“Are you really gonna try to cover Black hair in 22 minutes? Good luck!”
Tuesday’s midseason premiere of ABC’s black-ish, written by Marquita Robinson, did indeed attempt to cover the scope of Black hair within one episode, and it was pretty remarkable.
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Centered on a mother/daughter trip to the hair salon with Bow (played by Tracee Ellis Ross) and Diane (Marsai Martin), black-ish‘s “Hair Day” marks a point that occurs for many Black women and nonbinary people: the decision to go natural. Though Diane is originally planning to get her relaxer touched up, she has a nightmare about the relaxer burning her hair off and, upon waking up, realizes it might be time to try something different.
What follows is a fun, relatable, and even musical episode (singer Jill Scott played hairstylist Yaya) that’s all about the complexity and beauty of Black hair. Bow wants to have a one-on-one conversation with Diane about her hair journey but Diane prefers to do it in the salon — a wonderful setting that accurately depicts Black hair salons, and that’s full of numerous Black women with braids, buzzed heads, perms, afros, wigs, and more. Complete with Diane doing her best Eddie-Murphy-as-James-Brown impression and a full-on choreographed music number led by Scott, “Hair Day” was a success.
“Hair Day” feels more in line with the first two or three seasons of black-ish rather than the last few which have suffered from mixing up its main cast (such as Yara Shahidi’s Zoey moving on to the spinoff grown-ish) and out of place storylines (such as Season 4’s marital-issues plot that felt hastily thrown in). It works because it’s both specific and universal, because it doesn’t care if white audiences don’t understand certain aspects but it’s instantly relatable to its Black audience. It doesn’t give Diane a right answer but instead gives her her answer — and it’s quick to point out that regardless of what hair choice you decide on, “you’re still a sister.”
Because this was so reminiscent of OG black-ish, it’s interesting that the midseason mixed-ish premiere episode it was paired with was one that felt like a departure from the rest of the first season. The main story in “When Doves Cry” revolves around the Challenger disaster and how each member of the Johnson family has a different way of dealing with grief. It’s not a particularly bad episode, but it’s one that feels … off and out of place. It tries to balance the grief with Bow’s (Arica Himmel) crush on a classmate; she wants to feel sad about the explosion because that’s the normal reaction but she’s also walking on sunshine because he made her a mixtape. It should be an interesting take on compartmentalizing and the ability to care about one thing without it overtaking your life (which is certainly a relevant topic in 2020) but it’s too scattered.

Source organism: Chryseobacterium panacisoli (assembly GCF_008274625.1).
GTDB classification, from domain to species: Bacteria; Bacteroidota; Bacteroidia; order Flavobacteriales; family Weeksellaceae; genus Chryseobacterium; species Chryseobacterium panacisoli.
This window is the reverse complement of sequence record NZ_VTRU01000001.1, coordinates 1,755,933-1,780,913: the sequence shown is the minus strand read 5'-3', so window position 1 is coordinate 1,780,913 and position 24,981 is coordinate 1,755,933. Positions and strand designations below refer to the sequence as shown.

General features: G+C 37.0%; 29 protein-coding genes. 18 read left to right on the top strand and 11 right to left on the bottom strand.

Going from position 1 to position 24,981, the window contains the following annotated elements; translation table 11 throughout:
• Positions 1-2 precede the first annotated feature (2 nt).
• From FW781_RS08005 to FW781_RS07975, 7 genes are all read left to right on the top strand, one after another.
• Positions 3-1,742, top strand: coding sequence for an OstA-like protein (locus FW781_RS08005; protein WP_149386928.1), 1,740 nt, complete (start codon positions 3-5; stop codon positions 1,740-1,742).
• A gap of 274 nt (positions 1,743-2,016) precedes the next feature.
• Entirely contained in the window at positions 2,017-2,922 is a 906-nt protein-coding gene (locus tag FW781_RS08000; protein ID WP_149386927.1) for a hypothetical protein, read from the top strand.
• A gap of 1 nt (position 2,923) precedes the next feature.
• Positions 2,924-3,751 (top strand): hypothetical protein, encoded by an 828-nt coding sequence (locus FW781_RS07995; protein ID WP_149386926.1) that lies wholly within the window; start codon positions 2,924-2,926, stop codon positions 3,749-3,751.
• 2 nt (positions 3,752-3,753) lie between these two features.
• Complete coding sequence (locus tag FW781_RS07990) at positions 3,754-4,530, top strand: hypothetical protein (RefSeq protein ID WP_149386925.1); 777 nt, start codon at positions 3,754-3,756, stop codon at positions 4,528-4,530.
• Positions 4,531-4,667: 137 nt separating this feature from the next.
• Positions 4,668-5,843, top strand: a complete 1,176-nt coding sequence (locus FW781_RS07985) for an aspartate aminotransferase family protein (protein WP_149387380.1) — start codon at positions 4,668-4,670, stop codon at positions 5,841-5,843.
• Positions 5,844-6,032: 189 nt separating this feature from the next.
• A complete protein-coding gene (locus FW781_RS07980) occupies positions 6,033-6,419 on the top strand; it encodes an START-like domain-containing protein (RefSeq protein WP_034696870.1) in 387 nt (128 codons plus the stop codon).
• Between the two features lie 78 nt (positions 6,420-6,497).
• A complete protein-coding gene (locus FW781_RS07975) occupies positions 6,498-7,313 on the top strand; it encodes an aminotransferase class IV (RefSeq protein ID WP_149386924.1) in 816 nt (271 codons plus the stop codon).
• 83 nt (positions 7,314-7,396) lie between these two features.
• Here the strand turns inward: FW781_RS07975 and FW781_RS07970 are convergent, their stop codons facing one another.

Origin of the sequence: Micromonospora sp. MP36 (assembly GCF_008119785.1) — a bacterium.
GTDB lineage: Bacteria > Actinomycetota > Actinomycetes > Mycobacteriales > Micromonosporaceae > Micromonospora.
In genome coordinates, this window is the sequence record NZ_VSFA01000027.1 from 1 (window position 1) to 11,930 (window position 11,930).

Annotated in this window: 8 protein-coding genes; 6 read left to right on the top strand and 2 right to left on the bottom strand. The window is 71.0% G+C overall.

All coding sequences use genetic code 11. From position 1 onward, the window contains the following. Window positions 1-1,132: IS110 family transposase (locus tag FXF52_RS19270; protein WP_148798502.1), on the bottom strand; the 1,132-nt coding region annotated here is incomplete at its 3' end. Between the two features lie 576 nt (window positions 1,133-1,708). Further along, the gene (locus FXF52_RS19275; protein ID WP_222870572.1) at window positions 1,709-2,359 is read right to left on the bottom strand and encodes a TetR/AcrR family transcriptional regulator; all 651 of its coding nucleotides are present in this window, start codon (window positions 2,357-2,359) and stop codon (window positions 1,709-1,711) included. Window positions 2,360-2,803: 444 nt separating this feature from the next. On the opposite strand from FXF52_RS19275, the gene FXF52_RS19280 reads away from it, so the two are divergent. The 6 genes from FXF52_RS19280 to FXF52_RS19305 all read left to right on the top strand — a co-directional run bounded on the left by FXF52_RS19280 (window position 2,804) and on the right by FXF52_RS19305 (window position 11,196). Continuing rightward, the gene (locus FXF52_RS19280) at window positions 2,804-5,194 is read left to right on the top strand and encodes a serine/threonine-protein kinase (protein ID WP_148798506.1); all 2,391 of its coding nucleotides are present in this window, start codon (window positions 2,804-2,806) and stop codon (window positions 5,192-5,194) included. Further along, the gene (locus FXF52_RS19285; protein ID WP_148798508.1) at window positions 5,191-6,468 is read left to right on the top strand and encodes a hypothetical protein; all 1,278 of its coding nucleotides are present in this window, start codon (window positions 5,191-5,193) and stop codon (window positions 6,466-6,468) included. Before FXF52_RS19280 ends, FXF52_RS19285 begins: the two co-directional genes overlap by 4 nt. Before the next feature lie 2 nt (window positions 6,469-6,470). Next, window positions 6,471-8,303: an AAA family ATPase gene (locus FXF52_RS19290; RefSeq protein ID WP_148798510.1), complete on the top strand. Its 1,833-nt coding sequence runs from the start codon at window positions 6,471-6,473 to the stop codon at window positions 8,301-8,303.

So much of mixed-ish thus far has had a laser focus on being mixed (which, of course, is the entire premise) that it felt noticeably absent throughout “When Doves Cry.” Granted, it hasn’t been able to find the cleanest way to navigate these thorny biracial issues but it still hasn’t found a way to be a family comedy, either. Whereas black-ish often and skillfully mixes in aspects of black culture and “hot topics” with its natural familial sitcom beats, mixed-ish tends to feel forced and one-note.
All told, mixed-ish is a strange case: It’s gotten funnier as it goes on — particularly when it comes to the awkwardness of middle school and Gary Cole’s performance — but it hasn’t exactly gotten better. It certainly has the potential, as we’ve seen in episodes like “Let Your Hair Down” (about Bow getting self-conscious about her hair, which would have been a much better pairing with black-ish‘s “Hair Day”) or “Puttin’ On The Ritz” (in which Bow’s mother Alicia, played by Tika Sumpter, digs into her own insecurities and pressure to be the perfect, well-behaved Black person while in an all-white environment). But it always feel lacking, half-formed.
Of the three series in the black-ish universe, which includes Freeform’s grown-ish, it makes sense that only the original has found its footing. The others, particularly mixed-ish, is still trying to figure out what works best for it. black-ish‘s midseason premiere reinvigorated a sixth-season sitcom that is trying to find its way back after multiple changes, making viewers optimistic for the remainder of the series while mixed-ish tried and faltered with a new approach, though it still has plenty of time to get better.
THE TVLINE BOTTOM LINE: black-ish‘s “Hair Day” was a lively, wonderful return to form (bringing its Season 6 grade to “B”), while mixed-ish‘s midseason premiere continued its lackluster, “C+” run.
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